Thin air, Yellow Lemons, song, and handsome men all over the place... it was enough to give anyone an appetite. Fortunately, Sullivan’s had a special running: for $79 two people could order from a prix fixe menu. Filet mignon, horseradish mashed potatoes, cheesecake... Denver, I heart you.
DAY ZERO PLUS ONE
Saturday dawned with a fine complimentary breakfast (indeed, it was quite an extensive and tasty buffet) at the Embassy Suites, where I was staying with a fellow chorine. Fueled by an omelette prepared by an amiable chef named Joe, I headed out to register for the festival and then see what I might see.
The nearby cluster of performance venues (the Buell Theatre, the Boettcher Concert Hall, and the Ellie Caulkins Opera House are all situated next door to one another; this happy circumstance is one reason among many why Denver is such a good pick for GALA festivals) sit right next to a public sculpture garden. The garden had sprouted a number of tents, with local vendors, GALA merchants, and others setting out their wares. The official GALA store was located in the Buell Theatre lobby (everything from GALA ball caps to tie-dyed GALA Ts to the ever-popular flamingo-themed T-shirts and hoodies created by the chorus from Miami).
But wait, there’s more. Within a roofed-over, spacious walkway stretching from the garden, in front of the venues, and to the street a block away were tables set out by various enterprising choruses, including the San Francisco Gay Men’s Chorus, which offered its T-shirts for sale to the general public: A striking red emblem--Golden Gate Bridge rendered in a couple of elegant, almost Japanese, arcs--was printed on black. The shirts were attractive, and the matching baseball caps an instant classic.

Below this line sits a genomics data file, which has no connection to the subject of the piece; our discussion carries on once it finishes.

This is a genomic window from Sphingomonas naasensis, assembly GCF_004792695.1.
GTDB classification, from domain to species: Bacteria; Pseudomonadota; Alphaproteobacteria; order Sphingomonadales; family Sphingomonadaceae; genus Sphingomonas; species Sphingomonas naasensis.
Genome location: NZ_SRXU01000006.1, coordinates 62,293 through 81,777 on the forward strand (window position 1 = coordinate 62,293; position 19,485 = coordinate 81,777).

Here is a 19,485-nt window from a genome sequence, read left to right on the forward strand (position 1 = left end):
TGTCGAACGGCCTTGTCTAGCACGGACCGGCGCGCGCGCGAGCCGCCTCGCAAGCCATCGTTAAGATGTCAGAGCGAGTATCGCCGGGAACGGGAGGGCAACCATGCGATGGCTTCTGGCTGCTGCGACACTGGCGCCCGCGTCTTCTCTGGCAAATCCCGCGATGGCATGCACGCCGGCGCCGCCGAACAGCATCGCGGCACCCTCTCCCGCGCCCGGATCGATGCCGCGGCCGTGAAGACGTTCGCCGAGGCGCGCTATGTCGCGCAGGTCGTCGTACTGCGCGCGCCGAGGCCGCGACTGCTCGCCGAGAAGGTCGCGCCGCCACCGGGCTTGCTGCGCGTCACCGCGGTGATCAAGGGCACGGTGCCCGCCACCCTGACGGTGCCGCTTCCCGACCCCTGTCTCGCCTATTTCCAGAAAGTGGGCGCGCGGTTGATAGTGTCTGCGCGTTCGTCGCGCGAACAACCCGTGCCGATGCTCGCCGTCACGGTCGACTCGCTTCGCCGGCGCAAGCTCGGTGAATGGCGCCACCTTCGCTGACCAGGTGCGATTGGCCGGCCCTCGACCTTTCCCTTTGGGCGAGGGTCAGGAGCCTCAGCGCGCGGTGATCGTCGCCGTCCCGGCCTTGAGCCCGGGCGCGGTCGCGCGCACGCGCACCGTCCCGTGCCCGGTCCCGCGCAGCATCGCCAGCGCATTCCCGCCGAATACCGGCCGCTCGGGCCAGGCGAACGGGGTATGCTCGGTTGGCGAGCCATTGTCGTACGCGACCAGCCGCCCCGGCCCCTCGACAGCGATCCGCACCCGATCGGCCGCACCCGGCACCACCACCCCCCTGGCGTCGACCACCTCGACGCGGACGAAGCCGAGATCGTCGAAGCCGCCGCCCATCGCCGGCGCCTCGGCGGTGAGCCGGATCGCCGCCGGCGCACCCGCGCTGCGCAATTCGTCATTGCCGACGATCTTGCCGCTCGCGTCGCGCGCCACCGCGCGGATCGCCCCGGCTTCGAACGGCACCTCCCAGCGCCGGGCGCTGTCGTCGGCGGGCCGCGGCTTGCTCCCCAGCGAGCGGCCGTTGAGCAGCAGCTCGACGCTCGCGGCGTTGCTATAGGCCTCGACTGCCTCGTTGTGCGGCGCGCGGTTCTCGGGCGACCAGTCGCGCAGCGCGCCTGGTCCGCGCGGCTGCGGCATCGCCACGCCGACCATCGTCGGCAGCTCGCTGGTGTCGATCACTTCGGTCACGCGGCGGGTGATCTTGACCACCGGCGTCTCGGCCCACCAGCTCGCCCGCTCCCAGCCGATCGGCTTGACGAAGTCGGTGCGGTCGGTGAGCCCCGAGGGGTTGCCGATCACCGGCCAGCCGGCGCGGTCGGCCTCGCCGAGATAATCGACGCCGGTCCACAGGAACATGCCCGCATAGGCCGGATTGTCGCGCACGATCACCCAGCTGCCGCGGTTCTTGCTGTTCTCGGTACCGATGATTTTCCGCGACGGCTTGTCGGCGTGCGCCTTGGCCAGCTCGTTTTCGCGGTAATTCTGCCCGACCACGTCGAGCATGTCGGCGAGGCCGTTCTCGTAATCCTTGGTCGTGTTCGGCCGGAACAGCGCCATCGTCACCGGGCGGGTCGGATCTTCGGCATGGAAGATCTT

The day passed by in a flurry of flash-mob bursts of choral song (there’s nothing like the sight of men in tuxes or women in lovely gowns manifesting on an out-of-the-way sidewalk) and wild demonstrations of rhythmic skill (one group pounded out a rapturous polyrhythmic ditty using plastic tubes of varying sizes; the effect was similar to African drums).
It all led up to the evening’s Opening Concert at Boettcher Concert Hall, a two-and-a-half-hour program that kicked off with "Traditional Zimbabwean marimba music" performed by a group called The Low Flying Knobs, a commission piece called "Buzz," which mimicked the sound of honeybees and was performed by "the Colorado choruses," and a "Blessing Song" offered by a member of The Two Spirit Society of Denver (whose web site declares that the society is "comprised of a dedicated group of GBLT Native Americans and their partners in the Denver area and Colorado region who are united by their struggle to restore Two Spirit people to their rightful place in the Sacred Circle").
The program included performances from 11 ensembles (small groups often associated with larger choruses). Among them: The Lollipop Guild, a new group called Insignia (which was given a lukewarm greeting but proceeded to wow the crowd and got a standing ovation), Sensible Shoes, and Seattle’s own comedy troupe Captain Smartypants, the guys behind the hilarious "Christmas Dreidel" video.
A vdeo is worth as many words as will finish off this blog installment, so here you go: The very Dreidel video in question. Though Captain Smartypants performed other numbers (including their arrangement, dark-edged and utterly gorgeous, of Annie Lennox’s "We’re Lost"), this is a good precis for what they’re all about.